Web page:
The United Nations High Commissioner on Refugees estimates that there exist over 30 million international refugees and persons of concern at the current moment. However, the monolithic definition of the refugee flattens out the political trajectories and historical texture that have produced different refugee populations. In contrast, the politics and poetics of refugees - and our attentive response to them as practitioners of the humanities and social sciences - insists upon the singularity of each refugee's experience of displacement, homelessness, and vulnerability, while retaining the possibility that this subject is never only the sum of those experiences. As such, this symposium will make visible heterogeneous archives of hostility and hospitality, which in turn demonstrate the ways in which the nation-state participates in the categorical "making" of the refugee. Thus, "The Politics and Poetics of Refugees" considers the "crisis" of refugeeness - one we will address to be a characteristically modern phenomenon - as intrinsic to the continual reinvention of sovereign power, as the state names (or, more precisely, creates) citizens and resident aliens, as well as criminals, terroristic threats, detainees, and illegals.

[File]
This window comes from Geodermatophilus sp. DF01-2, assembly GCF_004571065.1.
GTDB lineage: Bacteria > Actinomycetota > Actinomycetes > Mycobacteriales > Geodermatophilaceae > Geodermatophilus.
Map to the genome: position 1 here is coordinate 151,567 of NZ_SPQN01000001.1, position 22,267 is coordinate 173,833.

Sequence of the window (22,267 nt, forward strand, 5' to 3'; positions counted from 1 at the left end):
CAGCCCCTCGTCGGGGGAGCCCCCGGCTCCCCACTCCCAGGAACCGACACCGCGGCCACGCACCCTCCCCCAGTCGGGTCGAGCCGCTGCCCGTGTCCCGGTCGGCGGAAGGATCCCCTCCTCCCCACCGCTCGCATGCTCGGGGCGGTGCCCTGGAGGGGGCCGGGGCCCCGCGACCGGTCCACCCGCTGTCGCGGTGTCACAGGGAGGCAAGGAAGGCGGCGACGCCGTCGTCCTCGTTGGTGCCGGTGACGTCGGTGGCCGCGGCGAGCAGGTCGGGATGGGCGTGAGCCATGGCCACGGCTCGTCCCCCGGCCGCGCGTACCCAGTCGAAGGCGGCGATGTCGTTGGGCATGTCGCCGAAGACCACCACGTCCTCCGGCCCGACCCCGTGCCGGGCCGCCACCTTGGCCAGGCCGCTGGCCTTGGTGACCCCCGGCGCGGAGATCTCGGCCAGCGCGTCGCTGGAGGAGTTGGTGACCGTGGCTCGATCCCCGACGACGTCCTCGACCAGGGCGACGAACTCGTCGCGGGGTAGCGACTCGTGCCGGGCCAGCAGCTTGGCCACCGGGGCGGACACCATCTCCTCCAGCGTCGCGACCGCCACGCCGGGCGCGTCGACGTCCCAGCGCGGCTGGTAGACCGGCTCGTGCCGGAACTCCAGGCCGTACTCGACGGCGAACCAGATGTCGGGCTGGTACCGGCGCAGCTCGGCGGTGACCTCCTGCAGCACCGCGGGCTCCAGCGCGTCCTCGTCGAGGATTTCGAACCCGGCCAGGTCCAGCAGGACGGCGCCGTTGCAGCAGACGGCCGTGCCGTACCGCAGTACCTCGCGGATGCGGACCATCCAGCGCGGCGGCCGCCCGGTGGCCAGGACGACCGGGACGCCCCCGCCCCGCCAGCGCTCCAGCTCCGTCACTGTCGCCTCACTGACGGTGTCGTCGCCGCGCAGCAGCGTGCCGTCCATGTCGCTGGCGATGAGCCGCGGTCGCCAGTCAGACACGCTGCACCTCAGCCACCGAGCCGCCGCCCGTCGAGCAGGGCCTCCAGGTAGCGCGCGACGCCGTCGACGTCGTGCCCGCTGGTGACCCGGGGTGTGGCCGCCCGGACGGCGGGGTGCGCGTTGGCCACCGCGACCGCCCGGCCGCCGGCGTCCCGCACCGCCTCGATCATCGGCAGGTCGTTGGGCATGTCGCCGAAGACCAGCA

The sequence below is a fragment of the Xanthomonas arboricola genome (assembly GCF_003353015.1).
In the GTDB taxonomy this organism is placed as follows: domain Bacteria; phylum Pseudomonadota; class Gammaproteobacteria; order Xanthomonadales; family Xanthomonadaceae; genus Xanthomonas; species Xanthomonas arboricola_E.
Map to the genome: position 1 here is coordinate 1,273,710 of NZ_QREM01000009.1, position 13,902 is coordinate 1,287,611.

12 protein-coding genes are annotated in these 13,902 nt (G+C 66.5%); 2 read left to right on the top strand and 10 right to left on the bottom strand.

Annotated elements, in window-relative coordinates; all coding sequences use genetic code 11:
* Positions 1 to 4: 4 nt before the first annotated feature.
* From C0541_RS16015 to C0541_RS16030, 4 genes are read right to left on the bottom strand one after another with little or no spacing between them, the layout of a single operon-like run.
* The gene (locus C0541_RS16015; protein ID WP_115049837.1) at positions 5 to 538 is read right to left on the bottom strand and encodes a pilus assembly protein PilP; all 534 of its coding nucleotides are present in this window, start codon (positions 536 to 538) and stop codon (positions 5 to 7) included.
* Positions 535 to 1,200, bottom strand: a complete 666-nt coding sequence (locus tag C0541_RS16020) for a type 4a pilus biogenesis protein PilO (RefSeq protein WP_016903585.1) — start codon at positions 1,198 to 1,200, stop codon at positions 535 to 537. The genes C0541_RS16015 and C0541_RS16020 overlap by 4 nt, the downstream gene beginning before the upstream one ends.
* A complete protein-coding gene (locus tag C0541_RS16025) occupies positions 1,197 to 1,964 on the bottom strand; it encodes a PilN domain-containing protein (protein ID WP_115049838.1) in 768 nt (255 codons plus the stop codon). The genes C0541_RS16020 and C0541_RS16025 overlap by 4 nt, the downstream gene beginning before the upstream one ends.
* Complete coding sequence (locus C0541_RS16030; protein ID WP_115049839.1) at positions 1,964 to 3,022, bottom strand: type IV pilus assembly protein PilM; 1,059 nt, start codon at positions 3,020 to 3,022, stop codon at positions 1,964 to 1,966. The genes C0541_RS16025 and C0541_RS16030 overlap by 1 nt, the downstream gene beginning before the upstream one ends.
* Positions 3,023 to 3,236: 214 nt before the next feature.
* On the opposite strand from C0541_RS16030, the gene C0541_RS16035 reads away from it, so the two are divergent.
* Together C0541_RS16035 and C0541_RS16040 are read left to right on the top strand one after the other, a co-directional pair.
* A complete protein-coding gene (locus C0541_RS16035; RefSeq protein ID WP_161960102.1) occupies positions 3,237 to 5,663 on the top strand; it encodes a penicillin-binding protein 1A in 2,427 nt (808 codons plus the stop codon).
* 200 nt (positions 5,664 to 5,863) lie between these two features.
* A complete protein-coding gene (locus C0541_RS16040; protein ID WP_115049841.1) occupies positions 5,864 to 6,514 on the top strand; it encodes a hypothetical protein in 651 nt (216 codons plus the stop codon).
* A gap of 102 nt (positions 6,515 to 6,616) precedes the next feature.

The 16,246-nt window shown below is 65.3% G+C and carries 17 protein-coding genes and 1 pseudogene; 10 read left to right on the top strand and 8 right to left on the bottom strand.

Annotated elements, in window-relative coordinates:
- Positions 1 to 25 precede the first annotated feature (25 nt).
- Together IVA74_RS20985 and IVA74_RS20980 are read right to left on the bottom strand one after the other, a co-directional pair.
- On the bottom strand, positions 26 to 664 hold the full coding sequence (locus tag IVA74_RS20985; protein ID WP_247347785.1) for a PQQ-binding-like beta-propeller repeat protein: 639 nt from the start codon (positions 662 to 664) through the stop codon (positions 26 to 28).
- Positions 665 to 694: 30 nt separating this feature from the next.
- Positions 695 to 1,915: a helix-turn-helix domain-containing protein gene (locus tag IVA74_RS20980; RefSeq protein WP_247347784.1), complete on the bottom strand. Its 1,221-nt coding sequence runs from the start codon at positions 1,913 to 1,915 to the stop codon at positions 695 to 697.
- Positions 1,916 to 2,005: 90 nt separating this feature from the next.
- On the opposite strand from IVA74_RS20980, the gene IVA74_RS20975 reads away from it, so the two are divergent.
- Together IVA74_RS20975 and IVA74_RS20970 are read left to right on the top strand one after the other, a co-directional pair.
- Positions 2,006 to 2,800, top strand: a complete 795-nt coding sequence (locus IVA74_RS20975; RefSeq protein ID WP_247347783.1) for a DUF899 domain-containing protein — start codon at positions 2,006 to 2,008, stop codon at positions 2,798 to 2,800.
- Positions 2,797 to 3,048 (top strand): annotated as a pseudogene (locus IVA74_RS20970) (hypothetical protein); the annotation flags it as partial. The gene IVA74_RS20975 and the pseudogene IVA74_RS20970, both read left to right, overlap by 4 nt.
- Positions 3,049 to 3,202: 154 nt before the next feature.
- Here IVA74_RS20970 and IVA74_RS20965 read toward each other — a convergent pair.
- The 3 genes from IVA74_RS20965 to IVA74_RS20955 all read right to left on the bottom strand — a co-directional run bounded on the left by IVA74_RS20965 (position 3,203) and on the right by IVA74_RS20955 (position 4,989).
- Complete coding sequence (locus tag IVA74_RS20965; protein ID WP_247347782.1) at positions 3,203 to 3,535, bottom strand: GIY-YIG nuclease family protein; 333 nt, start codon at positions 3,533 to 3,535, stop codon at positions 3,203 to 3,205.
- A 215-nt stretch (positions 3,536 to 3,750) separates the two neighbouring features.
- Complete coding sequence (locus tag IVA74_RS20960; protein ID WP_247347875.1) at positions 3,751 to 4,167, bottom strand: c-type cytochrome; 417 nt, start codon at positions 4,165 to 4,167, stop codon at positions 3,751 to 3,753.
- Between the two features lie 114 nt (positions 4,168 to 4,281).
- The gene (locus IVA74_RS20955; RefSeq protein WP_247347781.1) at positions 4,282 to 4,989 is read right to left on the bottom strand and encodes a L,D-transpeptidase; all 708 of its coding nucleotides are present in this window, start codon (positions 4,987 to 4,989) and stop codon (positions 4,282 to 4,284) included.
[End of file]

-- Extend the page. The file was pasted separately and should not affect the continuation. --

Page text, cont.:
"The Politics and Poetics of Refugees" will feature scholars working at the promising critical juncture of cultural studies, humanities scholarship, and refugee studies. Panelists will address a myriad of questions, such as: What spatial and temporal conceptions of the refugee camp determine our understanding of refugee experience? What does it mean to claim the identity of a refugee, especially in contrast to that of the migrant, the exile, the diasporic citizen, or the guest-camp experience? How should we think of refugee subjectivity in relation to gender, racial, and class identities? How do refugees variously conceptualize - or resist - notions of home and return? How is refugee experience lived, remembered, incorporated/historicized, and memorialized in the body politic?
Professor Tom Keenan (Director, Human Rights Project, Bard College), will provide the keynote lecture for the symposium, offering a theoretical framework for the study of refugeeness and refugee agency as it relates to prevailing critical paradigms of sovereign power. Symposium participants will include scholars and practitioners working on issues related to refugees from a diversity of geographical and political locations, from various disciplinary homes, including literary studies, history, anthropology, visual culture, media studies, and critical theory. In addition, the symposium will open with a screening of the documentary "Sierra Leone's Refugee All Stars" and discussion with filmmaker Zach Niles.
This three day symposium at New York University will draw together academics and practitioners working on refugee-related issues to explore how crisis, sovereignty, representation and culture intersect in the figure of the refugee. By highlighting the social agency, political activism, and cultural expressions that refugees enact, we hope to trouble conventional representations of the refugee as the fearful subject, bereft of speech, for a more robust sense of the political aspirations of these subjects.